Alabama to celebrate National Rural Health Day on Nov. 21
Photo Source: MGN Online
From: The Alabama Department of Public Health;
communities have health care needs that differ from those of urban or suburban
areas. To highlight access needs and to promote awareness, Alabama is joining
in Celebrating the Power of Rural on National Rural Health Day Nov. 21.
third consecutive year, the National Organization of State Offices of Rural
Health and all 50 state Offices of Rural Health are joining with other local,
state and national rural health care providers and stakeholders to celebrate
National Rural Health Day.
out of 67 of Alabama's counties are considered rural, and 2 million residents
or 43.6 percent of the entire Alabama population live in rural areas.
counties (Bibb, Bullock, Coosa, DeKalb, Perry, Sumter and Wilcox) are among the
250 U.S. counties with the lowest per capita incomes among all 3,113 counties.
currently needs 156 strategically placed primary care physicians to eliminate
all primary care shortages and 434 to provide optimal care. Only three of
Alabama's 55 rural counties (Coffee, Marion and Pike) are not entirely or
partially classified as primary care shortage areas. Eight rural Alabama
counties do not have hospitals. In 1980, 46 of Alabama's 55 rural counties had
hospitals performing obstetrics. Today only 19 of the 55 offer this basic
is also scarce in Alabama's rural areas. Alabama currently needs 262
strategically placed dentists serving the Medicaid population to eliminate all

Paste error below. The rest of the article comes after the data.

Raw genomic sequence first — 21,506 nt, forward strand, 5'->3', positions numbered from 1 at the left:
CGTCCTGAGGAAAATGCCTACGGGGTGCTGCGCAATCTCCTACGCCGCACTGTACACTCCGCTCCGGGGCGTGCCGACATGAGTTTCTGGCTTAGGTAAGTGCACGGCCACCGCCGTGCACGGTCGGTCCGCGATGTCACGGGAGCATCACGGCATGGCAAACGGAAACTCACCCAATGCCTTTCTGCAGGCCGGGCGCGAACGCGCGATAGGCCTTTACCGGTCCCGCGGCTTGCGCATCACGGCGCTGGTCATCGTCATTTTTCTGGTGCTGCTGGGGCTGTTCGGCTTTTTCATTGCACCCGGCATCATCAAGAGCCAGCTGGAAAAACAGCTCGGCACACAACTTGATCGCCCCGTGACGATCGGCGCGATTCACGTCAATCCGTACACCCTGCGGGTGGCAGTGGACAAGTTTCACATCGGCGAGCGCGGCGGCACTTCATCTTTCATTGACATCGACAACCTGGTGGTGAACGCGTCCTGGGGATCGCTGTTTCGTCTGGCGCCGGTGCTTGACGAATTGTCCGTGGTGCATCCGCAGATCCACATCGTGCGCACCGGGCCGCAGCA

dental shortages and 363 to provide optimal care. All of Alabama's 55 rural
counties are classified as dental shortage areas for the Medicaid population.
Rural Health Day was launched in 2011 to increase awareness of the unique
health care issues facing rural Americans and highlight the efforts of state
offices of rural health and others in addressing those issues.
the State Office of Primary Care and Rural Health and the Alabama Rural Health
Association are celebrating National Rural Health Day by providing celebration
posters to rural hospitals and rural health clinics, and through social media
posts on Twitter and Facebook.
Everyone is invited to join in this important
event by looking at their community's health status indicators and supporting
activities to make the community a healthier place to live. These health
indicators, along with a list of available services to help increase health
care access in rural communities, and contact information for assistance, can
be found on the web at: http://www.adph.org/ruralhealth.